I saw this phrase in a job description last week: Troubleshooting at all layers of the OSI model. That sounds a bit intimidating, right?
Maybe at first. But let’s not overcomplicate it. Once you get past the terminology, it’s a logical way to locate and fix problems. Chances are you already do most of this whether you realize it or not. I was already troubleshooting at at least four of the seven layers when I was working as a part-time desktop support technician in college in 1995.
BYOD is “bring your own device.” It’s the hot new trend in IT, except it’s nothing new. But it was bound to happen, I guess. Companies are tired of buying computer equipment, so they want employees to provide it. And counterculture, nonconformist workers are (I guess) tired of using boring corporate computer equipment. (And here I am, a strong advocate of buying off-lease corporate computers for home use.)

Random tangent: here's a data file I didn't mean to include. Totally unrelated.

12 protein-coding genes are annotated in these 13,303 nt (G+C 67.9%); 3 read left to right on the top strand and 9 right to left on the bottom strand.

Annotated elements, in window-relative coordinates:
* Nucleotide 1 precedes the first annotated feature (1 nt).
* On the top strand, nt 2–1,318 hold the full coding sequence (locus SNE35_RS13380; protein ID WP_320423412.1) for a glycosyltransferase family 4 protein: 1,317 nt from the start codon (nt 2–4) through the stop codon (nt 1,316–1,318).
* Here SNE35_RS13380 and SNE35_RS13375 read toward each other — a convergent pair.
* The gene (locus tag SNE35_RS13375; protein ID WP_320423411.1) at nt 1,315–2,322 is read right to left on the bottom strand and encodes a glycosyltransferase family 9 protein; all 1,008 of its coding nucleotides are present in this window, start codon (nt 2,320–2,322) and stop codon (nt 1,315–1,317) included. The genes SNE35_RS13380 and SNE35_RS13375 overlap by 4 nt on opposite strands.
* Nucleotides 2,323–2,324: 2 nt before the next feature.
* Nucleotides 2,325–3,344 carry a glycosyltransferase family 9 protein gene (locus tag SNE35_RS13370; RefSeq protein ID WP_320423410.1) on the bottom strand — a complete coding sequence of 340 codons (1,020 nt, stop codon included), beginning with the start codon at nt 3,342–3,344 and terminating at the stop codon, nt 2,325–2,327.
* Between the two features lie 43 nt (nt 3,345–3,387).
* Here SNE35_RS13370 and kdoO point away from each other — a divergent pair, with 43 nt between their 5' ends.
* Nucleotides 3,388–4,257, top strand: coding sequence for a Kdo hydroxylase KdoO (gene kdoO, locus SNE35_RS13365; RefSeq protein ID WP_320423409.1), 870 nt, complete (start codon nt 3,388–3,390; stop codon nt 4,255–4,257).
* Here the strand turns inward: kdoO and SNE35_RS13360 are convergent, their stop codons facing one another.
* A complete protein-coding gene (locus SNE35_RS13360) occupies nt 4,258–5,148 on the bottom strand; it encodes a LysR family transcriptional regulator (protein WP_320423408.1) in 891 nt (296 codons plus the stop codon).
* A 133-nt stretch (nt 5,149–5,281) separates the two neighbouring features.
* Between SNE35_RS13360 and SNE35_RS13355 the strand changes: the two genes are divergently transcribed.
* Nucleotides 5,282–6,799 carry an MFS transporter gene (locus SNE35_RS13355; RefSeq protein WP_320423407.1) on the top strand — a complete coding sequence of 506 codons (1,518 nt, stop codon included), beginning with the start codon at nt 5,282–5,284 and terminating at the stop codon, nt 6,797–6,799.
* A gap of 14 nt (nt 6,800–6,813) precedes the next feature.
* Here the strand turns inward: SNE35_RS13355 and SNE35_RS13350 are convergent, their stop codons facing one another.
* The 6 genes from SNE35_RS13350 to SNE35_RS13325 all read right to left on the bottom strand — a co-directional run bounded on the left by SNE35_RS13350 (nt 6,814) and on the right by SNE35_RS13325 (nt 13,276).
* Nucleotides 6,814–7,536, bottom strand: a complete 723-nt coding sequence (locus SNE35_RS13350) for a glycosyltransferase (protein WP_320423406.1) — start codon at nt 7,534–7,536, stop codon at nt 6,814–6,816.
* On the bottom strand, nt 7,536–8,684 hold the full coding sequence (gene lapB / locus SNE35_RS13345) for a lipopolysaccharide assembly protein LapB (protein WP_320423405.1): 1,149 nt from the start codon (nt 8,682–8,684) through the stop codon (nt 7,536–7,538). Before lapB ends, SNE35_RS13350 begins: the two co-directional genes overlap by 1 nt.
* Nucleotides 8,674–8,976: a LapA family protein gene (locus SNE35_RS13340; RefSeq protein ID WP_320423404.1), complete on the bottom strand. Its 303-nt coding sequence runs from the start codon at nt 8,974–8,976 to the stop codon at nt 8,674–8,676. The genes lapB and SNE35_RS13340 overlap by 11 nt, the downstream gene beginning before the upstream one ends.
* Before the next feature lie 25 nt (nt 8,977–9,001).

So, since companies don’t want to buy computers, and employees don’t want to use company computers, what’s the problem?
I got the letter this week. The one from (ISC)². If the first word is “congratulations,” it means you passed. But if the first two words are “thank you,” you didn’t. If you want the letter that says “congratulations” in your future, it helps to know how to study for CISSP. Here’s how I studied for mine. Hopefully it will help you. It’s a long road. But it’s doable.